Animated GIFs just keep getting better and better. More email clients support them, and email developers are becoming more inventive in the ways they use them to augment the email’s message and help it come alive in the inbox.
We’ve been collecting emails with animated GIFs for a while and debuted our first collection of holiday-themed animations in this blog post: “Happy Animations to All and All a Good GIF.”
Now we’d like to share our latest collection that illustrates how to use animated GIFs to make business-as-usual emails stand out all year long.
Animation as a strategy, not just a flashy tactic
It’s tempting to drop in an animation here, there and everywhere, especially now that they’re so easy to create and more likely to be viewed. But it’s also easy to go overboard and turn your email into a 21st Century version of those annoying early web pages with spinning images and sparkly trailers.
The best reason to add animated GIFs to your email messages is to capture your customers’ fleeting attention or help them understand your product or service value better than a still image or copy block could.
In other words, your animation should always add value to your message. There’s no rule of thumb yet for how many animations is too many, but remember that more animations equals more weight for your message. That can reduce delivery and delay the deployment in your customers’ inboxes.
The emails below show how to use animated logos, graphics and illustrations. Each one has a strategic reason for being.
5 ways to use animated GIFs in email
All the emails below are in the FreshAddress Email Creative Archive. Click each image to view the email in all its animated glory.
You don’t need to register with the archive to view the emails, but it’s free to sign up, and you can do your own searches and saves instead of having email examples pile up in your inbox.
1. Holiday animations
These are usually a natural fit for animated GIFs. Christmas and other holidays are popular inspirations but other holidays can also give you opportunities to add a little extra zip to your emails. In the United States, we see lots of fireworks and red-white-blue combinations around Independence Day. Halloween is another fruitful opportunity.
This brand uses animation only sparingly, which increases its effectiveness. Placed at the top of the page here, it’s intended to capture attention in a graphics-only message with no product photos.
Always for MeThis promo is timed for Independence Day, but it would work for any summer-themed promo when you need some extra oomph to attract distracted customers.
2. Add urgency
Countdown timers are becoming popular, both for building anticipation for an event or alerting subscribers that an event is about to end. They use a different kind of animation because they’re built on real-time open data and require a different kind of coding.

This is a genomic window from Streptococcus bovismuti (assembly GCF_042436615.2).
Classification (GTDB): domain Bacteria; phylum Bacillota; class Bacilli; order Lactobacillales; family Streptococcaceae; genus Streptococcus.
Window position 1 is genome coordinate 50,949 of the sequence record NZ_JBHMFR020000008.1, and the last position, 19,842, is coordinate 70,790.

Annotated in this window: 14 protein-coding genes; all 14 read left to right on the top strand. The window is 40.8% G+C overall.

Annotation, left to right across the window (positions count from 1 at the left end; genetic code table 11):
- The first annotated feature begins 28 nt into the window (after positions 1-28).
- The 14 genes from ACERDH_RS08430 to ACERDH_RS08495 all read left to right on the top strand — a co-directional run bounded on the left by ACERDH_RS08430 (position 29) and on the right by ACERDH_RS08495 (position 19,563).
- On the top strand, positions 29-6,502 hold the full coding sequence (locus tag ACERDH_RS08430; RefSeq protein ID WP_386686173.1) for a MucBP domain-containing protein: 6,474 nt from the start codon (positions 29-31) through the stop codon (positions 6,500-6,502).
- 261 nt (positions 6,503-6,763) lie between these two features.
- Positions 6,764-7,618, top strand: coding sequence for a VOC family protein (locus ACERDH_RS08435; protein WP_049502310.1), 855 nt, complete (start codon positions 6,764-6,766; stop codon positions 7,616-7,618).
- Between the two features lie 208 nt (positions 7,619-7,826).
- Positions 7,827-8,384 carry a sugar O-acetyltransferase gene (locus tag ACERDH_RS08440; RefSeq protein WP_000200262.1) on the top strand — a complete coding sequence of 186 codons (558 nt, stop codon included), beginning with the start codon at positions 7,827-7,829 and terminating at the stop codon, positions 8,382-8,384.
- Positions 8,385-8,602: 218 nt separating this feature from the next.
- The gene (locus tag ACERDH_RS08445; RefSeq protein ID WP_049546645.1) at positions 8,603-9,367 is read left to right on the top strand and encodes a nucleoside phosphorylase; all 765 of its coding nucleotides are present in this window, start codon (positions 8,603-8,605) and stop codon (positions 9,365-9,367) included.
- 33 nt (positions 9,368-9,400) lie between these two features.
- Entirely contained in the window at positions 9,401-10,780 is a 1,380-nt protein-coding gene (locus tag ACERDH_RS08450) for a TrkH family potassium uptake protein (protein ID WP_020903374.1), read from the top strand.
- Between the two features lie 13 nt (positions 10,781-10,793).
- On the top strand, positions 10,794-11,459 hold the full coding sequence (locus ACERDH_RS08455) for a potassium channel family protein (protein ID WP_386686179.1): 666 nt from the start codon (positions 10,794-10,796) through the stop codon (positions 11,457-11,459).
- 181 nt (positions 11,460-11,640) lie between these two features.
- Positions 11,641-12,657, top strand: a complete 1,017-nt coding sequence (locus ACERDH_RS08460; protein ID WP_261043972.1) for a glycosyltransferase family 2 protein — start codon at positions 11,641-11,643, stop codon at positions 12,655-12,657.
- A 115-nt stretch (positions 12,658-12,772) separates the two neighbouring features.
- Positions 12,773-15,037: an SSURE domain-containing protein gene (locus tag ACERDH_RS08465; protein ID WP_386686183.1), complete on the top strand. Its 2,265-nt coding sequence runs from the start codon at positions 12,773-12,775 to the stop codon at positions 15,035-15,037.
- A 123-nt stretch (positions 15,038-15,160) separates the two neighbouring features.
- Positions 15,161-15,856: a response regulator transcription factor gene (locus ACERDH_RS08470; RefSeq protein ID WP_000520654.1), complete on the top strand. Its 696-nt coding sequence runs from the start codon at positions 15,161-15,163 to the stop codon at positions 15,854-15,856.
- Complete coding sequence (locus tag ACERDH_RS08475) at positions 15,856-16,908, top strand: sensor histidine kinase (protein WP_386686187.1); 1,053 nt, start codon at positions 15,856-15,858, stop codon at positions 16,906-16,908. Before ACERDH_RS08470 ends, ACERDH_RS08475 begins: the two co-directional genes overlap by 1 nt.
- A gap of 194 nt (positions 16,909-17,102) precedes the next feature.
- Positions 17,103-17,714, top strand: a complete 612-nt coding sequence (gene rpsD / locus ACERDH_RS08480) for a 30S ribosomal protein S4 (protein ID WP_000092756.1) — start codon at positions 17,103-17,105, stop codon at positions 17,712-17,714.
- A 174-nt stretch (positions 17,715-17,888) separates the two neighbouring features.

Two cautions with using countdown timers:
- Don’t fake it. We’ve seen faux countdown timers that just repeat the same 10 or 15 images counting down minutes or seconds. Trust us – you aren’t fooling anybody.
- Use them judiciously. Otherwise, they’ll lose their impact. Expect to see a lot of them in emails around Black Friday, holiday shipping deadlines and other time-pressured events.
This Bloomingdale’s email shows how to use and display a countdown timer: It’s timed to a specific event, it’s positioned at the top of the email for maximum impact, and the screenshot below shows the time has expired, so you know it’s genuine.
3. Attract attention.
If you send emails with multiple products or images, calls to action, news briefs or other elements, a subtle but carefully placed animated can put the brakes on scrolling. It can break up a long copy block or highlight a product.
Many emails will animate the product image or a banner (see examples later in this post) but this email focuses on the headline, using an animated drawing that compels the subscriber to watch it appear.
Fredericks of Hollywood
The animated image is a secondary call to action in this email but it’s related to and sets off the hero image, a striking still photo.
4. Show how a product works.
This is strategic animation in action. Your email’s job is to move your customer to your landing page on your website, where the conversion happens. So, animation showing the customer what to expect is a great way to create that motivation.
We love this little bit of animation tucked away like a surprise in the middle of a long Disney product email. The Mickey Mouse watch was a 1920s Disney foray into merchandising and is still one of the best known.
This email was part of Chick-fil-A’s big push to promote its mobile app. Customers who view the email see a sliding set of screens showing what they would see after downloading and opening the app.
5. Increase the number of products.
Email developers are working with many new ways to add more product images to emails without making customers scroll for days. The animated GIF is still your old reliable, though.
This email promotes several items but it calls attention to its secondary product with multiple patterns of the featured duvet cover. Other uses include showing different sizes, colors or versions, or multiple products in a single category. One caution: time the frames so they don’t rotate too quickly for viewers to grasp the images.
Keep your eye on the strategy
Animated GIFs are more than a nice-to-have or a fun thing to play with. They can bring your emails to life and make them more interesting and engaging for your subscribers, especially when you give them a purpose beyond sheer entertainment value.
That can rebound positively on your value for your subscribers and give them more reasons to keep opening and acting on your emails – which, in the end, keeps your list strong and active.